Decompressive craniectomy (DC) is an established treatment for refractory intracranial hypertension. It is usually followed by autologous cranioplasty (AC), the reinsertion of a patient’s explanted bone flap. A frequent long-term complication of AC is bone flap resorption (BFR), which results in disfigurement as well as loss of the protective covering of the brain. This study investigates risk factors for BFR after AC, including medical conditions and antihypertensive drug therapies, with a focus on angiotensin-converting enzyme inhibitors (ACEIs), which have been associated with a beneficial effect on bone healing and bone preservation in orthopedic, osteoporosis, and endocrinology research.

METHODS

In this single-center, retrospective study 183 consecutive cases were evaluated for bone flap resorption after AC. Information on patient demographics, medical conditions, antihypertensive therapy, and BFR—defined as an indication for revision surgery established by a neurosurgeon based on clinical or radiographic assessments—was collected. A Kaplan-Meier analysis of time from AC to diagnosis of BFR was performed, and factors associated with BFR were investigated using the log-rank test and Cox regression.

RESULTS

A total of 158 patients were considered eligible for inclusion in the data analysis. The median follow-up time for this group was 2.2 years (95% CI 1.9–2.5 years). BFR occurred in 47 patients (29.7%), with a median time to event of 3.7 years (95% CI 3.3–4.1 years). An ACEI prescription was recorded in 57 cases (36.1%). Univariate Kaplan-Meier analysis and the log-rank test revealed that ACEI therapy (2-year event free probability [EFP] 83.8% ± 6.1% standard error vs 63.9% ± 5.6%, p = 0.02) and ventriculoperitoneal (VP) shunt treatment (2-year EFP 86.9% ± 7.1% vs 66% ± 5.0%, p = 0.024) were associated with a lower probability of BFR. Multiple Cox regression analysis showed ACEI therapy (HR 0.29, p = 0.012), VP shunt treatment (HR 0.278, p = 0.009), and male sex (HR 0.500, p = 0.040) to be associated with a lower risk for BFR, whereas bone fragmentation (HR 1.92, p = 0.031) was associated with a higher risk for BFR.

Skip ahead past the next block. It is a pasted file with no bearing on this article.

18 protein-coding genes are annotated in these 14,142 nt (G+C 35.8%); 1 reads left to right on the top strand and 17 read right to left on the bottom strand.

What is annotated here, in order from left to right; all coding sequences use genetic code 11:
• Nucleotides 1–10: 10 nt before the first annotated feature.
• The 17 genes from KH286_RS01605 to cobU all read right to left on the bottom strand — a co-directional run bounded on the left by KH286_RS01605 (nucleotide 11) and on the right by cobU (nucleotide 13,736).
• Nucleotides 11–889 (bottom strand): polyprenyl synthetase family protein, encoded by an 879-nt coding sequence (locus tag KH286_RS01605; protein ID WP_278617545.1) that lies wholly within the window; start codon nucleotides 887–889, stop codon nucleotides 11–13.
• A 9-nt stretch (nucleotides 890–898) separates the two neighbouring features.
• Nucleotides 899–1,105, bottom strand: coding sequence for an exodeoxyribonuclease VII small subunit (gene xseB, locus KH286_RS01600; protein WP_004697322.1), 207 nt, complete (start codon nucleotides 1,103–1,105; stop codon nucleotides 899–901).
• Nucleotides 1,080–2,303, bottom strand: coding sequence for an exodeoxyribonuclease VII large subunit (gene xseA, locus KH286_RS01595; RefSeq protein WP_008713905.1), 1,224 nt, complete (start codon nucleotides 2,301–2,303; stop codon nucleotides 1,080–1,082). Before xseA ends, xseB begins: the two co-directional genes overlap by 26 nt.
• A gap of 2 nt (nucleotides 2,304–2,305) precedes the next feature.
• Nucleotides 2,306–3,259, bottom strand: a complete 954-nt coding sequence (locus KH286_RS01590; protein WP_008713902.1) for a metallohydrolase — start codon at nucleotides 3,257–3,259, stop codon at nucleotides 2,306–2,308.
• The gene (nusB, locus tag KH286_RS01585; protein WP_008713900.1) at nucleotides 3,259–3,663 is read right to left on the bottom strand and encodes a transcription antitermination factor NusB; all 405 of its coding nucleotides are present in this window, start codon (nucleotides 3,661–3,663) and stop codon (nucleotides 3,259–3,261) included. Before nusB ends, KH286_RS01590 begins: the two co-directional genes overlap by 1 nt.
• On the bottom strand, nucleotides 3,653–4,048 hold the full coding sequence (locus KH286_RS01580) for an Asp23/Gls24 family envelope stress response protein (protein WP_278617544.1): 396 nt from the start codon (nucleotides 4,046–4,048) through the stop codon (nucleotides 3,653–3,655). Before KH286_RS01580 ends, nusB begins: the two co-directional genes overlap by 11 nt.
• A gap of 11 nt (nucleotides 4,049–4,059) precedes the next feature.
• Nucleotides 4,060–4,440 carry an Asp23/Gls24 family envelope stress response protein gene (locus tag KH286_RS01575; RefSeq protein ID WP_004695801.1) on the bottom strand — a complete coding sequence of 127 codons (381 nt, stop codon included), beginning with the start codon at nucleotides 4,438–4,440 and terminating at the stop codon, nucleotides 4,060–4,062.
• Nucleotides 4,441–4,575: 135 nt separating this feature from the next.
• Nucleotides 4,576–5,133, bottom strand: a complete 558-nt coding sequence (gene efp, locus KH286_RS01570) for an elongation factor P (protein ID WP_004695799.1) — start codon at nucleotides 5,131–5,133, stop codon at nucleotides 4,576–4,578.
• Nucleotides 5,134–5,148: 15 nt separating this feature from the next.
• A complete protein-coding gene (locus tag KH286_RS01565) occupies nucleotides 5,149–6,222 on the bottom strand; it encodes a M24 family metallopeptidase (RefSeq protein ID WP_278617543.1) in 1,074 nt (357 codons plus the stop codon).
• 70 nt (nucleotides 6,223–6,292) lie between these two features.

CONCLUSIONS

Hypertensive patients treated with ACEIs demonstrate a lower rate of BFR than patients treated with other hypertensive medications and nonhypertensive patients. Our results are in line with previous reports on the positive influence of ACEIs on bone healing and preservation. Further analysis of the association between ACEI treatment and BFR development is needed and will be evaluated in a multicenter prospective trial.

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Raphael Meier, Nicole Porz, Urspeter Knecht, Tina Loosli, Philippe Schucht, Jürgen Beck, Johannes Slotboom, Roland Wiest and Mauricio Reyes

OBJECTIVE

In the treatment of glioblastoma, residual tumor burden is the only prognostic factor that can be actively influenced by therapy. Therefore, an accurate, reproducible, and objective measurement of residual tumor burden is necessary. This study aimed to evaluate the use of a fully automatic segmentation method—brain tumor image analysis (BraTumIA)—for estimating the extent of resection (EOR) and residual tumor volume (RTV) of contrast-enhancing tumor after surgery.

METHODS

The imaging data of 19 patients who underwent primary resection of histologically confirmed supratentorial glioblastoma were retrospectively reviewed. Contrast-enhancing tumors apparent on structural preoperative and immediate postoperative MR imaging in this patient cohort were segmented by 4 different raters and the automatic segmentation BraTumIA software. The manual and automatic results were quantitatively compared.

RESULTS